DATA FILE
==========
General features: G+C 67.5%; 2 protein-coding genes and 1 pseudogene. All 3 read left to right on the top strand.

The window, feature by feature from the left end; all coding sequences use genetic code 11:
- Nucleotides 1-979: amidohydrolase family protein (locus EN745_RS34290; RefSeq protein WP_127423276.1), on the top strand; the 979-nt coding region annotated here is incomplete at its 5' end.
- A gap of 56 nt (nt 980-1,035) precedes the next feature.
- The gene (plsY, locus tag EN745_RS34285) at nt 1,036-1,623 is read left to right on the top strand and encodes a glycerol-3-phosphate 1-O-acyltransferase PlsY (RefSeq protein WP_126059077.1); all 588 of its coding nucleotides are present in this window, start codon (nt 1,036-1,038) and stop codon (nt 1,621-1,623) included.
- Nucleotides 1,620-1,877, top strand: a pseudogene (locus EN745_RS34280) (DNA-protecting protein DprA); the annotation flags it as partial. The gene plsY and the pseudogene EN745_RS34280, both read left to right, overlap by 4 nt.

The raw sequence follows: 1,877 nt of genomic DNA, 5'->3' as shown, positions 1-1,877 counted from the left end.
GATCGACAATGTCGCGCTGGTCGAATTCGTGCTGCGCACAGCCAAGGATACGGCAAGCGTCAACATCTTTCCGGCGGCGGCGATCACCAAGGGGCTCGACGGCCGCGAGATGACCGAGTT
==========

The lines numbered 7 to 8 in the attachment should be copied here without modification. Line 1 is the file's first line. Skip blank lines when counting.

The raw sequence follows: 1,877 nt of genomic DNA, 5'->3' as shown, positions 1-1,877 counted from the left end.
GATCGACAATGTCGCGCTGGTCGAATTCGTGCTGCGCACAGCCAAGGATACGGCAAGCGTCAACATCTTTCCGGCGGCGGCGATCACCAAGGGGCTCGACGGCCGCGAGATGACCGAGTT